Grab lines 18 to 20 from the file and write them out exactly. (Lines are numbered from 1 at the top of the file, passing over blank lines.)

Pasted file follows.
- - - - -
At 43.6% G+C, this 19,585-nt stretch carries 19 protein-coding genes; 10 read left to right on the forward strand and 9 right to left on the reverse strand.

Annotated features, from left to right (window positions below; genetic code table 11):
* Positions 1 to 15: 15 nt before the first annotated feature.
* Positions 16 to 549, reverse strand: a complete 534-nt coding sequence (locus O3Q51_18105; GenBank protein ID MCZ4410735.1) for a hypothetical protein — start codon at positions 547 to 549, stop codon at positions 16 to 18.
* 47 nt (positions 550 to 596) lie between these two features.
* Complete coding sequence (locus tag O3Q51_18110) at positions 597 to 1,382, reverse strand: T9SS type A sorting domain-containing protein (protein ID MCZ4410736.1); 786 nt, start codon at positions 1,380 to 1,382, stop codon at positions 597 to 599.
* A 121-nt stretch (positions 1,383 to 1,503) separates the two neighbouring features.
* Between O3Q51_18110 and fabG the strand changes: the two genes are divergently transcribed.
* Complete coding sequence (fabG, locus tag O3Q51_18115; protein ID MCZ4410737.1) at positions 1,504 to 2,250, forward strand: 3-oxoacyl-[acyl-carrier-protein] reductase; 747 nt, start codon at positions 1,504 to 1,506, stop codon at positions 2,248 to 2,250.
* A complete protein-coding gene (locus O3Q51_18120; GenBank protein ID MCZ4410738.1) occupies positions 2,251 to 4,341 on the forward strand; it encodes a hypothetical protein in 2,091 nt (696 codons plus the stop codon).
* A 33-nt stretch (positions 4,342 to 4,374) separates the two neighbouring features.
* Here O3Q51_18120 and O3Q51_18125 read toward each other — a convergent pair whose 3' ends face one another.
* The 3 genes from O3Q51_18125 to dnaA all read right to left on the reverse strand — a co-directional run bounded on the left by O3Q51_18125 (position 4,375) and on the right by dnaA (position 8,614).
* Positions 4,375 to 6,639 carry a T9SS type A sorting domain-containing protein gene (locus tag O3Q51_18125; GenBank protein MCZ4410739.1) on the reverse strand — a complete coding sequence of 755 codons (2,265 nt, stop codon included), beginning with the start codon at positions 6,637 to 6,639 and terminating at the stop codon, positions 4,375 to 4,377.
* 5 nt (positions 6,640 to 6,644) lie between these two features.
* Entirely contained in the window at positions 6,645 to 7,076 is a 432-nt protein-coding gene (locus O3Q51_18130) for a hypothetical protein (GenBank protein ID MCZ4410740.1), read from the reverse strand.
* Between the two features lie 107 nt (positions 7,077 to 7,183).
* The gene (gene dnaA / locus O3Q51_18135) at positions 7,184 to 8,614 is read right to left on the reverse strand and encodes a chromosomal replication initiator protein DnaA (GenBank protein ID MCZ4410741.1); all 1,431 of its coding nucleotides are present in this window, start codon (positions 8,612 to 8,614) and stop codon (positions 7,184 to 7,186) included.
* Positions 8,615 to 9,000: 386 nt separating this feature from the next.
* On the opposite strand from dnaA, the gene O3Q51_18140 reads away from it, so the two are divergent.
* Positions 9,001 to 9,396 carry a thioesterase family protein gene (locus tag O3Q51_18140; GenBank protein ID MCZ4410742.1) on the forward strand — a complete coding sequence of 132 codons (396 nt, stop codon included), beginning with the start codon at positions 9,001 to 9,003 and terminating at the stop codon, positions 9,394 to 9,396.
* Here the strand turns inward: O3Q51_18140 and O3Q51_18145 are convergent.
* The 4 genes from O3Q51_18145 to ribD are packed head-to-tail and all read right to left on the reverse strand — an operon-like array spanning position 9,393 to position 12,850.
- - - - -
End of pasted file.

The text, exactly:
* The gene (gene dnaA / locus O3Q51_18135) at positions 7,184 to 8,614 is read right to left on the reverse strand and encodes a chromosomal replication initiator protein DnaA (GenBank protein ID MCZ4410741.1); all 1,431 of its coding nucleotides are present in this window, start codon (positions 8,612 to 8,614) and stop codon (positions 7,184 to 7,186) included.
* Positions 8,615 to 9,000: 386 nt separating this feature from the next.
* On the opposite strand from dnaA, the gene O3Q51_18140 reads away from it, so the two are divergent.